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Does the Ukraine War Mean Tanks Are on the Brink of Being Obsolete?

M1 Abrams Tank Firing. Image Credit: Creative Commons.
M1 Abrams Tank firing. Image: Creative Commons.

Is the age of the tank over? While the exact number of Russian tanks that have been destroyed or other immobilized in Ukraine cannot be confirmed, the numbers are significant. Even on the low-end, it is likely several hundred and that is in just under four months of fighting. Russia’s main battle tanks (MBTs) have shown to have significant vulnerabilities, while poor intelligence and simply bad tactics have been factors in the massive losses of the armored vehicles. Moreover, western-made anti-tank weapons – including the U.S.-made Javelin and British NLAW – have proven to be extremely effective when employed against a Russian MBT.

Videos circulated on social media of captured Russian armor being towed away by Ukrainian tractors, while images of destroyed hulks with the turrets blown off are routinely posted online.

According to multiple reports, a teen using a small drone helped Ukrainian forces target Russian armor in the early days of the invasion.

No More Armor? 

Even as many military experts have suggested that it is far too soon to consider this the end of the “Age of Tanks,” the conflict will likely impact future tank programs. That could include the Franco-German Main Ground Combat System (MGCS), which has an estimated development cost of €1.5 billion (U.S. $1.6 billion), which could face delays or even cancelation.

“Just as high-intensity warfare is underway in Europe, we cannot lose a program designed to help the survival of European defense,” Yohann Michel, a research analyst in Berlin with the International Institute for Strategic Studies think tank, told Defense News on Monday.

The war has highlighted flaws with Russian tank designs, notably how ammunition was stored near the turret in the T-72 and T-90 MBTs to feed an autoloader. This has resulted in a so-called “jack-in-the-box” effect where a hit from an anti-tank weapon can result in the ammunition being set off, which then blows the turret clean off the tank. Western analysts have reportedly known about the flaw since the Gulf War, but the Kremlin seemed to simply ignore the problem.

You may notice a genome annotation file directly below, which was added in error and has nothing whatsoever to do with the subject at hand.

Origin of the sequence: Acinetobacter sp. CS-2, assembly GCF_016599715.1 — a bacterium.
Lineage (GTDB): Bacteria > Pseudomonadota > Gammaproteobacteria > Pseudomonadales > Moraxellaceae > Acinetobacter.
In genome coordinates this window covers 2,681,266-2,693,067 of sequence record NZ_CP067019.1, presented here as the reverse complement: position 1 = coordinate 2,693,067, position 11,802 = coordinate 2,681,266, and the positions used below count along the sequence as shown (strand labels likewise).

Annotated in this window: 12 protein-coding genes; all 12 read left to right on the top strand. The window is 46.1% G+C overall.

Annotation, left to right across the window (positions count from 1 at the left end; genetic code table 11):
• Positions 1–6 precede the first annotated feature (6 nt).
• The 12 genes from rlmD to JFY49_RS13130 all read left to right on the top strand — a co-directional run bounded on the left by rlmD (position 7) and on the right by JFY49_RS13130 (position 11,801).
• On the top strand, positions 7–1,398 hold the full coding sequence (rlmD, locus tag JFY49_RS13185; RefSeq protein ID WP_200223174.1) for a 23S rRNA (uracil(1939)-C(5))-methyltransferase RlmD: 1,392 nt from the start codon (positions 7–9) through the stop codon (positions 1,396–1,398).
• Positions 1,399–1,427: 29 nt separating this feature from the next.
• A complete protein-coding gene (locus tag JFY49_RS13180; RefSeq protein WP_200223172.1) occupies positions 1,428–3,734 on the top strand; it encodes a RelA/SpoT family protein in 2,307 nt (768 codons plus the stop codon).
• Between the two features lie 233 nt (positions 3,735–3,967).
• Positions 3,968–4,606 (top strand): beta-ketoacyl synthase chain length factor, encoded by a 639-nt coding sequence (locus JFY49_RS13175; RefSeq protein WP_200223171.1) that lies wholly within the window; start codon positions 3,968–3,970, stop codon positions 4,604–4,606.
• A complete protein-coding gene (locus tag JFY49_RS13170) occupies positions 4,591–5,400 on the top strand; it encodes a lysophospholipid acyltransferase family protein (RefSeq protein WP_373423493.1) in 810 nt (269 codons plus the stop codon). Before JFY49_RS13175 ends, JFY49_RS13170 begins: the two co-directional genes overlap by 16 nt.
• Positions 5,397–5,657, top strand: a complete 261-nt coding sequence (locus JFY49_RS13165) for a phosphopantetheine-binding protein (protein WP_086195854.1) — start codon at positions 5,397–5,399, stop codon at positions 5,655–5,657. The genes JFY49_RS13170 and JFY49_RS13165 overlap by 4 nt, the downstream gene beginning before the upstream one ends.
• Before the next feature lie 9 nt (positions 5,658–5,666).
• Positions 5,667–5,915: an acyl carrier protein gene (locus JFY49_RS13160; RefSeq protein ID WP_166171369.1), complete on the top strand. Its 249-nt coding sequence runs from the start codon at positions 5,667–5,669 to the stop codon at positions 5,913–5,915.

Bad Tactics

In addition to the design flaws, poor tactics have been also been under the microscope. Videos have shown how Russian tanks convoys have all too easily been ambushed due to a lack of support on the ground. Unprotected tanks are extremely vulnerable to such attacks – a fact known to military planners since the first armored behemoths rolled into action during the Battle of Somme in 1916.

Russian commanders had ignored 100 years of tactics and drove their tanks through Bovary, on the outskirts of Kyiv, with virtually no protection in March. The column was targeted by mortars and artillery and was quickly decimated.

“In Brovary, a well-trained NATO armored column would have been accompanied by infantry to stop an ambush,” retired British Army Brig. Ben Barry, a senior land warfare fellow at the IISS think tank in London, also told Defense News. “Tanks must be part of a combined arms team. Instead, the Russian tanks have suffered huge losses from [Next generation Light Anti-tank Weapons], Javelins and even Soviet-era anti-tank weapons.”

While military experts have suggested that canceling the MGCS would not be the right course of action, lessons from Ukraine do need to be considered in that and any other tank program going forward.

Now a Senior Editor for 1945, Peter Suciu is a Michigan-based writer who has contributed to more than four dozen magazines, newspapers and websites. He regularly writes about military hardware, firearms history, cybersecurity and international affairs. Peter is also a Contributing Writer for Forbes.

Written By

Expert Biography: A Senior Editor for 1945, Peter Suciu is a Michigan-based writer who has contributed to more than four dozen magazines, newspapers, and websites with over 3,000 published pieces over a twenty-year career in journalism. He regularly writes about military hardware, firearms history, cybersecurity, and international affairs. Peter is also a Contributing Writer for Forbes. You can follow him on Twitter: @PeterSuciu.